People like a story that moves forward briskly, sweeps them up in a whirlwind of plausibility and delivers them, not more than a little bruised, to unexpected, credible conclusions: something with a beginning, middle and end. —But life is not like that; at least, none of the lives I know are like that. A story may be composed entirely of things left unsaid, where one thing is not properly related to anything else; and it may move forward only by changing direction. This is a story of that kind. Its author is a character a little like myself; that is, only in the sense that he is also an author.

You see, that’s the problem—Francis Bacon’s problem, one of them—you start out trying to tell the truth and, as soon as you open your mouth, your relationship to it has changed: it is no longer the truth, but something that obstructs something else.

What does it mean when someone writes ‘I’? Geofroy Tory, the typographer and student of Albrecht Dürer and Leonardo da Vinci, once wrote, “I cannot pass here without pointing out that our said letters were devised through divine inspiration. Homer, King of the Greek poets, states at the beginning of Book VIII of his Iliad that Jupiter once said he could, if he so wished, draw to himself by means of a golden chain all the other gods, and even the earth and the sea as well.” Tory imagines this chain, hanging from heaven to where we stand, “well proportioned in length and breadth, suited to the symmetry of our proportional letter ‘I’.”1 Victor Hugo, on the other hand, believed that “ ‘I’ is a war machine launching its projectile…”2 Can you imagine two more divergent explanations of the same thing? The upright letter. Tory draws his letter over the figure of a naked man. Anything could hide behind such a monument of typography, an ‘I’ that stretches from its author to the supreme god. Hugo’s letter is a cannon. It shoots its meaning into the heart of a reader, and it does not even have to be aimed very carefully to tear him apart.3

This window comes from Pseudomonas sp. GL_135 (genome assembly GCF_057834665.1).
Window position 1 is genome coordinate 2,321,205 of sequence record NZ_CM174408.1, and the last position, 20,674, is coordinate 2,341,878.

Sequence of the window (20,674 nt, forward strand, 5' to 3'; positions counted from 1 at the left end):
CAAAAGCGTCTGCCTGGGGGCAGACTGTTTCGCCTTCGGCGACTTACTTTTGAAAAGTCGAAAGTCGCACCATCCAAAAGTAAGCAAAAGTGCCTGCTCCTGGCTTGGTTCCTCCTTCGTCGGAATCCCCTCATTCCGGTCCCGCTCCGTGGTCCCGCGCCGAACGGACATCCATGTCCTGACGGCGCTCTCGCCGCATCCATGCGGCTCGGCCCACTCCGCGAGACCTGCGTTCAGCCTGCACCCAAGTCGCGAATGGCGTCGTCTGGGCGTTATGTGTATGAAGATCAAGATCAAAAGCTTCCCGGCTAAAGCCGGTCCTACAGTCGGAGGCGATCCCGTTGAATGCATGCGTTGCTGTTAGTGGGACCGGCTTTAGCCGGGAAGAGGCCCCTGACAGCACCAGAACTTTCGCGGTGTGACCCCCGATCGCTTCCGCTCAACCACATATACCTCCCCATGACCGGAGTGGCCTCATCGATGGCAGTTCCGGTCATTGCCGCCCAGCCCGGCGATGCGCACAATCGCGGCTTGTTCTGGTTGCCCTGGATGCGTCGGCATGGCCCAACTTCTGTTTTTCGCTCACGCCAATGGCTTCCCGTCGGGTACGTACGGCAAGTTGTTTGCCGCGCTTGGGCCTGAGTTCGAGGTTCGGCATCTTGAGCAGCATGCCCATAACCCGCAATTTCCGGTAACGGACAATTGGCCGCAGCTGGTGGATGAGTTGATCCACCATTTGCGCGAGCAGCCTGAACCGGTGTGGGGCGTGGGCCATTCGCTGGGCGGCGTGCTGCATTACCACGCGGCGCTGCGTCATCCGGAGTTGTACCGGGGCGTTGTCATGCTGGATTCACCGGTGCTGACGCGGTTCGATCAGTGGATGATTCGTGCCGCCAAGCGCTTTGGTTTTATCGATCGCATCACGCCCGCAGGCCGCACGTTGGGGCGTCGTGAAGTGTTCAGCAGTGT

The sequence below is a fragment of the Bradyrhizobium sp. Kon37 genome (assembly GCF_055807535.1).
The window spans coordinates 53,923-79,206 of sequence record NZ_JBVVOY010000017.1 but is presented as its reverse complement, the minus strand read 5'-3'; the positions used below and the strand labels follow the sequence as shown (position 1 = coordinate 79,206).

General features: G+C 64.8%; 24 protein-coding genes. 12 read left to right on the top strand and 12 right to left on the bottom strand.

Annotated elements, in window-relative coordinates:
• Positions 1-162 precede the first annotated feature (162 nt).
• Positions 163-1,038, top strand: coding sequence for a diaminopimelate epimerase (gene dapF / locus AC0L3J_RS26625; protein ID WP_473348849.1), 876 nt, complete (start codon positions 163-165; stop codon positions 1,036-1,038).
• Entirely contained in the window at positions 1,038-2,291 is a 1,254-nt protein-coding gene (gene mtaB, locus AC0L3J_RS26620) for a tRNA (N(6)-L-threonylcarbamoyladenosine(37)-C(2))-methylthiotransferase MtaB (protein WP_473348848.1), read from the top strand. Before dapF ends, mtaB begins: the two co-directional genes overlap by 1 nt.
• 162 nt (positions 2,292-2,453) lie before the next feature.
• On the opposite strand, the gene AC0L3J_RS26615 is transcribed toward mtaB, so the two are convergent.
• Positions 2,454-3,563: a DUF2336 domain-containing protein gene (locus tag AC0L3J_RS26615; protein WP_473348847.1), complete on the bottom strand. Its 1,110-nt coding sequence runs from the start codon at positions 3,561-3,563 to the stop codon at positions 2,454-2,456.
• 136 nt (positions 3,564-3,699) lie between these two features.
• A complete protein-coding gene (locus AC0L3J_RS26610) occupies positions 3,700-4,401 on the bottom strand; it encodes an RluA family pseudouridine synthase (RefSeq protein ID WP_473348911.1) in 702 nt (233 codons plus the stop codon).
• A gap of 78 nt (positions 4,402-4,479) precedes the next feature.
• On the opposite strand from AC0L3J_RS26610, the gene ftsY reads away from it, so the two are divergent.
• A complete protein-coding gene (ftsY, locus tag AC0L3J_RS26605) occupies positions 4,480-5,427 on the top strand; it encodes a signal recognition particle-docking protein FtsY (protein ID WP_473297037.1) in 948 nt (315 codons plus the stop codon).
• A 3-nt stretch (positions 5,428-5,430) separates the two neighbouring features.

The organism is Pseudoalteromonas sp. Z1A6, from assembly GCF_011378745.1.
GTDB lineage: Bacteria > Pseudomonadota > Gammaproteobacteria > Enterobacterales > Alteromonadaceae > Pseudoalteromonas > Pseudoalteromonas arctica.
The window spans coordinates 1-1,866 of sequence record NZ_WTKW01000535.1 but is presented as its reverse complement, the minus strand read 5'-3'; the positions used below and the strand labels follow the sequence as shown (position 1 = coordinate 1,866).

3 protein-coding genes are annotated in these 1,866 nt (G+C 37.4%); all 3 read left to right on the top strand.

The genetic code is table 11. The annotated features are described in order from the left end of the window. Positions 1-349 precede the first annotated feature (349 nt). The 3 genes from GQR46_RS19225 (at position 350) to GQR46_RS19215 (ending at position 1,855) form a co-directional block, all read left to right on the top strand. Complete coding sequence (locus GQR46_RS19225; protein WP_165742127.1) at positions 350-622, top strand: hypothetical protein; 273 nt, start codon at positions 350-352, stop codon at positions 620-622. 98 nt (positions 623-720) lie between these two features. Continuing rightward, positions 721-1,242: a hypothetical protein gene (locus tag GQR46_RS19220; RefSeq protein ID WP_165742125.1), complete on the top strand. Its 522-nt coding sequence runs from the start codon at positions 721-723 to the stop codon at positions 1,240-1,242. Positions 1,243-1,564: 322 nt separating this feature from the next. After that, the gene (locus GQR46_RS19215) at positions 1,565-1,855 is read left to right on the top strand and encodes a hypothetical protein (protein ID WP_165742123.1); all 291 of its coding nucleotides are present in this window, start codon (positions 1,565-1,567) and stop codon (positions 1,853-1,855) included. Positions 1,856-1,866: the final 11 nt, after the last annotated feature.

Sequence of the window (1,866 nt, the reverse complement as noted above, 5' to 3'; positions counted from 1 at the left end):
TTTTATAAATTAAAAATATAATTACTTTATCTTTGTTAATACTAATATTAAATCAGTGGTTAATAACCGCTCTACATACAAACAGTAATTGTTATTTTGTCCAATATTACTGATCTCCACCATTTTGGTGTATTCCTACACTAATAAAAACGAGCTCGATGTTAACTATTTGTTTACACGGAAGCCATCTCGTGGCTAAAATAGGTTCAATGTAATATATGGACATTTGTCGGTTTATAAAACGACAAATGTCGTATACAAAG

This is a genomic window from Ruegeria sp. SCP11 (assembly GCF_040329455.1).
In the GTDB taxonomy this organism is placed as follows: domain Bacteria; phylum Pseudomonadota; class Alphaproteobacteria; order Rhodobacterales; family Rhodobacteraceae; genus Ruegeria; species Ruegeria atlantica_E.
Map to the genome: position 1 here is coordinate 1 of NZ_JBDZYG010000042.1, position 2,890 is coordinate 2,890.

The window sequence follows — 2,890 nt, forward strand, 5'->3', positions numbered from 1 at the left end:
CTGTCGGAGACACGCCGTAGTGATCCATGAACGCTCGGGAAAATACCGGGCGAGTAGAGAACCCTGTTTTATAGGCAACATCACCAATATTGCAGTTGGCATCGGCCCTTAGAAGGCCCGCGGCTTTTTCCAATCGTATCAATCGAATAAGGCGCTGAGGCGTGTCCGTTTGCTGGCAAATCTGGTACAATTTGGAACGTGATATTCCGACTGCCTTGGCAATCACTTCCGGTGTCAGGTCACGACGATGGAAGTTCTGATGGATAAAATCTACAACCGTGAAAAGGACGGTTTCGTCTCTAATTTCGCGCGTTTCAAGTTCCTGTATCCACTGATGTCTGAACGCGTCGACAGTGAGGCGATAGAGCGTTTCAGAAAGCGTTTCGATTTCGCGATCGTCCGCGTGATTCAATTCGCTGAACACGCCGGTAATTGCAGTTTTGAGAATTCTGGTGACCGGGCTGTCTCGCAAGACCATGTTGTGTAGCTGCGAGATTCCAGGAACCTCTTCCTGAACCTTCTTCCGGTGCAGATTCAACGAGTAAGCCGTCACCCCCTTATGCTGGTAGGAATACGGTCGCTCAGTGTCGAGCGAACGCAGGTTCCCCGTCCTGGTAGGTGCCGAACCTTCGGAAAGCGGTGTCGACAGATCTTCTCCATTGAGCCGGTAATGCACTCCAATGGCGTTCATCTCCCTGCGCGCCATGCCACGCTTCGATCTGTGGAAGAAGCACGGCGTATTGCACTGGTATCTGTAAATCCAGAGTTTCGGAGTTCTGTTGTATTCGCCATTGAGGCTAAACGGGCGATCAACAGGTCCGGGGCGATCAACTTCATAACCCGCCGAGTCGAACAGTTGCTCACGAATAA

Now we understand each other. Now, as the story of this unfinished self goes on, you’ll understand this ‘I’ is both a monument of fiction (the obstruction itself) and the means by which the obstruction is removed. A typographer’s eye is another matter.

Mistake leads to interpretation. A proof-reader’s eye can unleash reverber­ations in a reader’s mind. Hans Gabler’s ‘definitive’ edition of Ulysses repeated the minor error of Clive Driver’s ‘definitive’ edition of Ulysses by deciding that Joyce had meant to write “lumps of coral and copper snow” at the beginning of chapter 15.4 The French translation of Ulysses5 says the phrase is “des couches d’une neige de charbon et de cuivre”—that is, “coal”, not “coral”. Joyce is preparing us for a descent into the underworld, not a sightseeing cruise to a coral reef. While we can imagine that Joyce would have cared greatly to give the correct impression here, the same cannot be said of all writers. It is Proust who interests me; the thousands of pages of digression, one tied to the other, so that a reader becomes lost in purely sensuous wandering, through a garden, along a path, the taste of a little cake dipped in lime-flower tea, the eye stopping for a moment on a young girl’s face. Proust did not seem to care about errors of typesetting. What he cared about was creating yet another digression, and when he received his proofs he added more writing to the galleys instead of reading them.6

“I gazed at her, at first with that gaze which is not merely a messenger from the eyes, in whose window all the senses assemble and lean out, petrified and anxious, that gaze which would fain reach, touch, capture, bear off in triumph the body at which it is aimed, and the soul with the body”, Proust writes, with a typographer’s eye, in the ‘Combray’ chapter of Swann’s Way, “then (so frightened was I lest at any moment my grandfather and father, catching sight of the girl, might tear me away from her, by making me run on in front of them) with another, an unconsciously appealing look, whose object was to force her to pay attention to me, to see, to know me.”7